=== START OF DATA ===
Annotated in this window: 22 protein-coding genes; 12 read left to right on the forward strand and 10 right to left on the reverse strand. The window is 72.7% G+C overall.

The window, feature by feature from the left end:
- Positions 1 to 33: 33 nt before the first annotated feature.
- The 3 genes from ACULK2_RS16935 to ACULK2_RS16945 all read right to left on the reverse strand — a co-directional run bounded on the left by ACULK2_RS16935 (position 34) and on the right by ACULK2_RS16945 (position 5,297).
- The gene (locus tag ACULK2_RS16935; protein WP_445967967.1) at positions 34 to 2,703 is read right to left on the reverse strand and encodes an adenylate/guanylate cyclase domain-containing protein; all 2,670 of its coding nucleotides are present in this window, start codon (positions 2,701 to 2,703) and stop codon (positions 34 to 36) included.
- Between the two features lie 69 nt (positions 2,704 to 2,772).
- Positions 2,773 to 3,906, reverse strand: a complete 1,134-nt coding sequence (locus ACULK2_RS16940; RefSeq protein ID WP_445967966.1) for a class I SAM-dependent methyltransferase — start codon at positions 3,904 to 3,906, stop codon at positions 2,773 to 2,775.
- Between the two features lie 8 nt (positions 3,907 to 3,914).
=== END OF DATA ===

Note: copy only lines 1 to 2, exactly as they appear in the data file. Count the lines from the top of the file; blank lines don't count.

Annotated in this window: 22 protein-coding genes; 12 read left to right on the forward strand and 10 right to left on the reverse strand. The window is 72.7% G+C overall.

The window, feature by feature from the left end: